JAKARTA (TheInsiderStories) – In anticipation of lingering global uncertainty, the government will issue 100 per cent of its foreign currency bonds (or sovereign bonds) during the first half (H1) of 2018. The decision is also seen as a move to mitigate global market risk.
This year, the government plans to sell three types of foreign currency bonds, namely, US-dollar bonds, Euro-denominated bonds and Yen-denominated bonds.
The Finance Ministry has said it intends to raise Rp846.6 trillion through issuing government bonds and treasury bills this year; around 20 per cent of this sum will derive from sovereign bonds, worth Rp169.28 trillion.
Director of Budget Financing and Risk Management at the Finance Ministry Luky Alfirman admits that 2018 will likely be challenging, even though the overall situation looks to improve. Among the issues facing the bank are an anticipated increase of the US federal fund rate, a stalling Chinese economy and strengthening commodity prices.
“We note that global markets are still engulfed with uncertainty. Thus, we have decided to resort to a front-loading strategy,” he explained.
As one aspect of this front-loading strategy, the Finance Ministry has issued US$4 billion in sovereign bonds in early December 2017, to be considered as a sovereign bond issue in the first quarter of 2018.
Subsequently, the government will issue a Global Syariah Bond (or Sukuk) in April, a Samurai Bond in May and dual currency (US-dollar and EU-Euro) bonds in June.
Director of Government Bonds at the Finance Ministry Loto Srinaita Ginting pointed out how this dual currency program results from the US dollar exchange rate against the Rupiah being more favorable than that of the Euro.
“In terms of cost, we see that the US dollar is slightly cheaper than the Euro,” she said.
The total issuance of government bonds, amounting to Rp 846.4 trillion, will be used to cover a fiscal deficit of around Rp 325.9 trillion (US$ 24.5 billion) next year, or 2.19 per cent of Gross Domestic Product (GDP).
This includes Rp 582.1 trillion of Rupiah bonds to be issued in the domestic market, Rp 145.3 trillion of foreign currency bonds and Rp 119 trillion of maturing Treasury Bills (SPN).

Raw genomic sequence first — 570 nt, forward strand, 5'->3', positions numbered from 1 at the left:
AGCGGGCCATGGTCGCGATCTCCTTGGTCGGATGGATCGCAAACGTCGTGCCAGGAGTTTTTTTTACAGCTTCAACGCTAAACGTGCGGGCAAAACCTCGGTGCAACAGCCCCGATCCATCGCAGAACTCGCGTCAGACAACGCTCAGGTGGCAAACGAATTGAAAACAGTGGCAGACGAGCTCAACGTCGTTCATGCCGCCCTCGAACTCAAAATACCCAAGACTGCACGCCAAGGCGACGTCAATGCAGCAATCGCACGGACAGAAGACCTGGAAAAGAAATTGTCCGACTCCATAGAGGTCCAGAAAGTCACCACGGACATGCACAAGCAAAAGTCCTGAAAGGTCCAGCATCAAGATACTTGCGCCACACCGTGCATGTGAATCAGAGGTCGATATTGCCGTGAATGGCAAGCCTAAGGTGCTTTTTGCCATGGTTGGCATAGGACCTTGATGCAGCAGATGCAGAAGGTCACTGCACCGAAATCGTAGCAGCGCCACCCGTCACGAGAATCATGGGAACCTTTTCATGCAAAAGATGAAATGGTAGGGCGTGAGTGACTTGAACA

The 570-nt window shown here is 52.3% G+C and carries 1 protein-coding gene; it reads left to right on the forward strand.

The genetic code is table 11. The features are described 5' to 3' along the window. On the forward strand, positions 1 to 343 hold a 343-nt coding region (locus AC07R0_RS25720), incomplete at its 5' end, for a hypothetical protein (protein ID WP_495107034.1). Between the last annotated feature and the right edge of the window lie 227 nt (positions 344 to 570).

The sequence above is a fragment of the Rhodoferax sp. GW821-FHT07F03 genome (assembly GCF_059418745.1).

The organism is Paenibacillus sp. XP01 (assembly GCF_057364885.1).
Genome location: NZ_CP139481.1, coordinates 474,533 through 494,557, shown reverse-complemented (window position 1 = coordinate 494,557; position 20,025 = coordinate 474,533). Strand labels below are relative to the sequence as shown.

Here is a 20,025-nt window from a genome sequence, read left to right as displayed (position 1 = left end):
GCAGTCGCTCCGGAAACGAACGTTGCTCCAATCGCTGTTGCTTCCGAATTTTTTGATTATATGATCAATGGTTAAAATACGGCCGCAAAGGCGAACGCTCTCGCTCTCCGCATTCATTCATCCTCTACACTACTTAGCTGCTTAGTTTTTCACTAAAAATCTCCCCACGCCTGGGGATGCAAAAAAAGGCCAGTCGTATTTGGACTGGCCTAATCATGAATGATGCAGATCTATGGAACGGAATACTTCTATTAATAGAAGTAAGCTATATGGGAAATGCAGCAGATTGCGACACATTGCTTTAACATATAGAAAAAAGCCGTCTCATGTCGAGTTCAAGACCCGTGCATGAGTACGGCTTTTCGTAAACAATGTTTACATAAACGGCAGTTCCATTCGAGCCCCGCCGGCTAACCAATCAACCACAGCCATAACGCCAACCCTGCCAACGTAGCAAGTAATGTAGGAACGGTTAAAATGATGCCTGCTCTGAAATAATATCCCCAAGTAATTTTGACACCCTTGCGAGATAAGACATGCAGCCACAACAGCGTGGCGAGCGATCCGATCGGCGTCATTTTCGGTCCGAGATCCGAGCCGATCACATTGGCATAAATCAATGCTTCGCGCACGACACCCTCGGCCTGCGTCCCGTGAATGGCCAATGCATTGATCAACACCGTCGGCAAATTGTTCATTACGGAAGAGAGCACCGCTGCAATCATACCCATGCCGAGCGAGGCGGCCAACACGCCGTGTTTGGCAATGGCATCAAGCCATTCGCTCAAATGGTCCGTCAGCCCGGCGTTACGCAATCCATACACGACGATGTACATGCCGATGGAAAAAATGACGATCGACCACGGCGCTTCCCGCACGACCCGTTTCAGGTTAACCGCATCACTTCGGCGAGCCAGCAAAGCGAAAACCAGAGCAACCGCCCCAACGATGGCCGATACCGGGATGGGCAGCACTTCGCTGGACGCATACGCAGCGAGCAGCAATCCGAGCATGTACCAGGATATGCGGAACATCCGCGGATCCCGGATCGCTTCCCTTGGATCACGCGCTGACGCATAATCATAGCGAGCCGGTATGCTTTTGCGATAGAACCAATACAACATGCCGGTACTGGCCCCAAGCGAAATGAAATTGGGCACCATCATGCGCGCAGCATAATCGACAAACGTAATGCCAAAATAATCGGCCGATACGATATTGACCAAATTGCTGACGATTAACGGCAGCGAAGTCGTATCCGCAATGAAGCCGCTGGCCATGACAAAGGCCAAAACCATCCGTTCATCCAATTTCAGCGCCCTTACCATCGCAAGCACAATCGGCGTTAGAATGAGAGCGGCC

Government strategy for its bond issuance this year is to proffer more domestic-based bonds, which reach 80 per cent of total issuance. Luky explained that this strategy is based on the government’s desire to shrink the ratio of foreign currency debt to GDP.
By 2021, the government desires to fix the debt ratio at 36 per cent of GDP. In addition, the issuance of foreign currency debt is to be cut, due to omnipresent global structural risks foreseen in 2018.
As part of setting aside a larger portion for domestic investors, the government targets securing more investments from retail markets in 2018. It plans to increase retail bond issuance up to three from this year’s issue.
Director for the Strategy and Financing Portfolio Scenaider Siahaan said the composition includes an indicated target of Rp 20 trillion worth of Syariah-compliance retail bonds (known as Sukri), Rp 20 trillion of Government Retail Bonds, known as ORI, and the remainder from online retail bonds.
Scenaider explained that the enlarged retail bond issuance this year aims to expand a domestic investor base and thus minimize global risks. Therefore, the share of foreign ownership in government bonds stood at about 39 per cent.
Moreover, in 2018, the government also plans to offer a new instrument, called Sharia Sovereign Bonds, along with Global US dollar Green Sukuk, aiming at expanding the global sukuk investor base. This will use State-Budget funded projects considered to meet ‘Green’ criteria as underlying assets.
The government has assigned green projects developed in 2016 worth Rp 14.4 trillion for refinancing as well as Rp 130 trillion worth of green projects in 2018 for the same purpose.
Currently, the majority of treasury bills are held by foreign investors, which exposes Indonesia to currency volatility should they panic and unload their investments all at once. Therefore, the move to reduce the issuance of foreign currency bonds should help mitigate this risk.
Written by Elisa Valenta, email: firstname.lastname@example.org